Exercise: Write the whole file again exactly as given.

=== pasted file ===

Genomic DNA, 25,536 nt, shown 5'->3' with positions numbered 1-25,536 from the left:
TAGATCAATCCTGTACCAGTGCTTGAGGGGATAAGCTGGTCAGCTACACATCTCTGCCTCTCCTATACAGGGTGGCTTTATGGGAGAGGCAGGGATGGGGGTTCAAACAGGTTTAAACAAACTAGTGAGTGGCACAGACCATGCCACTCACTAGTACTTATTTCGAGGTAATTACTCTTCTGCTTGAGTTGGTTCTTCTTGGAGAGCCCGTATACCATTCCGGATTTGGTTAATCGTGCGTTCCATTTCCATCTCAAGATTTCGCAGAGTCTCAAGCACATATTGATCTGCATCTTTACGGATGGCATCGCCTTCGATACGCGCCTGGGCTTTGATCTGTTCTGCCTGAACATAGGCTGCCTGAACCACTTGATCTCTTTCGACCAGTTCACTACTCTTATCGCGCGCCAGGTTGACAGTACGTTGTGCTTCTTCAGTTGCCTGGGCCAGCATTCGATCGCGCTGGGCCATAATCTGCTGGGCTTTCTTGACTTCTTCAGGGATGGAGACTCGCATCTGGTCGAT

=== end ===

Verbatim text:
Genomic DNA, 25,536 nt, shown 5'->3' with positions numbered 1-25,536 from the left:
TAGATCAATCCTGTACCAGTGCTTGAGGGGATAAGCTGGTCAGCTACACATCTCTGCCTCTCCTATACAGGGTGGCTTTATGGGAGAGGCAGGGATGGGGGTTCAAACAGGTTTAAACAAACTAGTGAGTGGCACAGACCATGCCACTCACTAGTACTTATTTCGAGGTAATTACTCTTCTGCTTGAGTTGGTTCTTCTTGGAGAGCCCGTATACCATTCCGGATTTGGTTAATCGTGCGTTCCATTTCCATCTCAAGATTTCGCAGAGTCTCAAGCACATATTGATCTGCATCTTTACGGATGGCATCGCCTTCGATACGCGCCTGGGCTTTGATCTGTTCTGCCTGAACATAGGCTGCCTGAACCACTTGATCTCTTTCGACCAGTTCACTACTCTTATCGCGCGCCAGGTTGACAGTACGTTGTGCTTCTTCAGTTGCCTGGGCCAGCATTCGATCGCGCTGGGCCATAATCTGCTGGGCTTTCTTGACTTCTTCAGGGATGGAGACTCGCATCTGGTCGAT